Earl Dumarest. Space-wanderer, gladiator-for-hire, seeker for Man’s forgotten home.
Dumarest’s search begins in the ghost-world of Gath, where he becomes unwilling champion of the Matriarch of Kund, and must undergo a fight-to-the-death at stormtime.
Victory could give Dumarest his first clue to the whereabouts of the planet he fled from as a child—an obscure world scarred by ancient wars which lies countless light years from the thickly populated centre of the galaxy; a world no-one else in the inhabited universe believes exists:
Earth, birthplace of Man.
Is the cover to this book the best ever? I love it so much. Skull mountains! Terry “Hulk” Hogan! A half-dressed lady who looks extremely bored! Is it just me, or does it look like she’s checking her watch?
This is part of the stack that Joachim Boaz sent me about a year ago. It seems like every time I feel like I’ve picked out all the good ones, I notice yet another that deserves a good read. I’m not sure how this one escaped me for so long. The cover is amazing. Part of it could be that I’ve read two E.C. Tubb novels already and I wasn’t sure when would be a good time to bring in a third. I’m glad I decided that now was that good time, because this book was great.
The back of the book was misleading, as you might have expected. The second sentence, the one about being an unwilling champion, is pure baloney. He does at one point fight a guy and that earns him the right to hang around with the Matriarch of Kund…’s beautiful heiress, Seena. There’s no fight-to-the-death at stormtime, though. Well, not exactly. There’s a lot of fighting come stormtime, and a lot of people die, but really this synopsis makes it sound like he’s got a big fight scheduled on pay-per-view coming up and that’s not at all what happened.
And then there’s the fact that Dumarest is looking for Earth, birthplace of Man. This much is true. He was born there and there’s a great bit where somebody is quizzing him about his past. They’re like “What planet are you from?” and he’s like “Earth” and the quizzer is like “Everybody calls the ground on their planet ‘earth.’ That’s not an answer” and he’s all smug and then they go “What’s your sun called” and he goes “The Sun” and they’re like “GODDAMMIT.”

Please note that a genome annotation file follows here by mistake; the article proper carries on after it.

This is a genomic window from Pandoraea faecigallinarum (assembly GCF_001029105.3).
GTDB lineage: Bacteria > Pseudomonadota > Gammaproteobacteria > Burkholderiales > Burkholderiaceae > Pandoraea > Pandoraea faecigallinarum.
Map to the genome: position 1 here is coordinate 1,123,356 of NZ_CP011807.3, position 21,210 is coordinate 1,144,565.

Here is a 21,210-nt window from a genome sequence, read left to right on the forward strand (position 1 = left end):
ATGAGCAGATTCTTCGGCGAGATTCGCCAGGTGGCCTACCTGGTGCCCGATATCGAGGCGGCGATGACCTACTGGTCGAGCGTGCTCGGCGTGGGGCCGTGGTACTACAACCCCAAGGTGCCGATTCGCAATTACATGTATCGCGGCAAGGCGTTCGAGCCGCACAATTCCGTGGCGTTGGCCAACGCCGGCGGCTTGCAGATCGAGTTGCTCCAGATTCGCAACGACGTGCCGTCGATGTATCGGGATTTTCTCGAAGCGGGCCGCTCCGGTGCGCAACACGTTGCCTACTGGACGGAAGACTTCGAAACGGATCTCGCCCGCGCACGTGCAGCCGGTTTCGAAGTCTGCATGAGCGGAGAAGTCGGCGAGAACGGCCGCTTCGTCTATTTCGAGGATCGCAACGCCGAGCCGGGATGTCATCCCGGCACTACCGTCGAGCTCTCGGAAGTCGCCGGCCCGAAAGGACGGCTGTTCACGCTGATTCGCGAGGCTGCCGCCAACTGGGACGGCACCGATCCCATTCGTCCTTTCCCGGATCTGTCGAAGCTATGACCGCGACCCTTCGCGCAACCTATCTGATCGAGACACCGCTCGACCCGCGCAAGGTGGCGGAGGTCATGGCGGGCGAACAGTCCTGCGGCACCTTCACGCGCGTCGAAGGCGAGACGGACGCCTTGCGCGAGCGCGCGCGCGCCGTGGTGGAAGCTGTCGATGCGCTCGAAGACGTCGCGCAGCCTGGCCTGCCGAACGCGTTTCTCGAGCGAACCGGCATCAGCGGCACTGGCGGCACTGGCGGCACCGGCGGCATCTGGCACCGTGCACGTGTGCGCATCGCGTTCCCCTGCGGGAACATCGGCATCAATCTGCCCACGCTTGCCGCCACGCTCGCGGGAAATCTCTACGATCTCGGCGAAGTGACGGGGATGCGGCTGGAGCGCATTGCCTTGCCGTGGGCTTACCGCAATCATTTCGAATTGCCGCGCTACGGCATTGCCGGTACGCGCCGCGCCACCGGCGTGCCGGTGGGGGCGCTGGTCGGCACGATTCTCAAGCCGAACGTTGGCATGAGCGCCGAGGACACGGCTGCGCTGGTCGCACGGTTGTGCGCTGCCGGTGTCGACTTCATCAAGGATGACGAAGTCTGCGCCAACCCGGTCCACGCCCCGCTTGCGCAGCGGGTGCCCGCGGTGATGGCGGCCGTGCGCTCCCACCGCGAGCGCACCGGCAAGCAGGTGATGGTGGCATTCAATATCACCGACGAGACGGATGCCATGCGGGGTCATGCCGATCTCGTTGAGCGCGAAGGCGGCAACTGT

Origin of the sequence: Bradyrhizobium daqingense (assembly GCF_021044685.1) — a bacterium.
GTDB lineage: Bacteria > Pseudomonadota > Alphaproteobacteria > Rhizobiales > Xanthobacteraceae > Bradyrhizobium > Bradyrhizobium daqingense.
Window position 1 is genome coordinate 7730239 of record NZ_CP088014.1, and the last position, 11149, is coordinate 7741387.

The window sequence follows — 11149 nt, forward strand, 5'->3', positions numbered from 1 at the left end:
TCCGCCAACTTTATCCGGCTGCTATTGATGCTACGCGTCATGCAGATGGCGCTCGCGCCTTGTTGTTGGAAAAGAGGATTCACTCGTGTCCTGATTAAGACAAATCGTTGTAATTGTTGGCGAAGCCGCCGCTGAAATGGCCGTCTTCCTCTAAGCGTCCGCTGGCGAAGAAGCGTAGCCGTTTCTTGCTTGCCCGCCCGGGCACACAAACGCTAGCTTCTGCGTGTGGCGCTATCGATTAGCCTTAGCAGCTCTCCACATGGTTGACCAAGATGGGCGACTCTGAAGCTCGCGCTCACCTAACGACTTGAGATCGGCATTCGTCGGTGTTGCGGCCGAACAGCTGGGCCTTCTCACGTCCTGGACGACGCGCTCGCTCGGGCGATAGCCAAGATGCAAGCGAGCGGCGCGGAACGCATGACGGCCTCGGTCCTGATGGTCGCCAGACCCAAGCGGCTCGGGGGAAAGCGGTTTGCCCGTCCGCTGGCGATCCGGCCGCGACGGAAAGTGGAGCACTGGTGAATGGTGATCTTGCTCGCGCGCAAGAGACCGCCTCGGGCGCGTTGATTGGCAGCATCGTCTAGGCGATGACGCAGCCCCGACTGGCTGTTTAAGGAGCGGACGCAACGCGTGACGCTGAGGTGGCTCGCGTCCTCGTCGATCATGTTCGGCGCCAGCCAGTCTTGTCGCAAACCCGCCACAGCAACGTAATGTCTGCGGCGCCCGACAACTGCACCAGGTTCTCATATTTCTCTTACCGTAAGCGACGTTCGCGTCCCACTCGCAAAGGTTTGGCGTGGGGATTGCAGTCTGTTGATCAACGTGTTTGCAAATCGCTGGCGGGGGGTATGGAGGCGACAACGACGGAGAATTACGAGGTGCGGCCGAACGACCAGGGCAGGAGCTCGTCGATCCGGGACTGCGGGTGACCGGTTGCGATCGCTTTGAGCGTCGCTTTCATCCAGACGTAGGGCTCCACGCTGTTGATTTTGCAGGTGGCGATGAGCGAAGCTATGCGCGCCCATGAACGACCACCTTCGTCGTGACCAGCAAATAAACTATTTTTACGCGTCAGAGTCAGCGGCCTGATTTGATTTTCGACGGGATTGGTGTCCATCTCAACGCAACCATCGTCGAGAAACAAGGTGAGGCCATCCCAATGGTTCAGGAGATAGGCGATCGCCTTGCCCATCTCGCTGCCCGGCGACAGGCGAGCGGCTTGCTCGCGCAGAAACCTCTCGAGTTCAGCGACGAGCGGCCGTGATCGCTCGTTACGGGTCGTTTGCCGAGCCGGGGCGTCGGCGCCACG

But the statement that winning this nonexistent fight will lead him to an important clue is also bogus. Dumarest isn’t so much questing to find his long-lost birthplace as he is just trying to survive and hoping that sometimes clues will fall into his lap. I guess sometimes they do, but that doesn’t happen in this book, whether Dumarest wins his fight or not.
The planet Gath is pretty great, though. Dumarest shows up there after “riding low” on a spaceship. I like this element. “Riding low” is the cheapest method of interstellar travel. It means they freeze you until you get there. Lots of fiction likes to treat that as the better option, since the traveller doesn’t have to worry about being bored or aging or any of that. That’s not the case here. “Riding high” is first-class. It’s luxury all the way. “Riding middle” is like taking coach, I guess. Dumarest took the low option, which means while he got to skip all the boring parts, there was a chance he wouldn’t wake up again.
Dumarest is a swell guy. I’m not sure why people call him “Earl.” That could be either a name or a title. Nothing ever suggests that it’s actually a title, so I guess we have a protagonist in a far future space drama who is named Earl. That’s okay. Earl’s a perfectly fine name.
Ugh, now I’m just picturing the guy driving down I-40 on a lawnmower. This isn’t working. I will never think of this hero as a guy named Earl. It’s impossible.
Other odd names in this book include a guy named Megan and another guy named Sime. Honestly, the weirder one is the guy named Megan. I’ve never once heard of Megan being used as a man’s name. I’ve never heard of Sime being used as a name, either, but this is science fiction, so it’s more normal for somebody to have a fake name than a wrong one.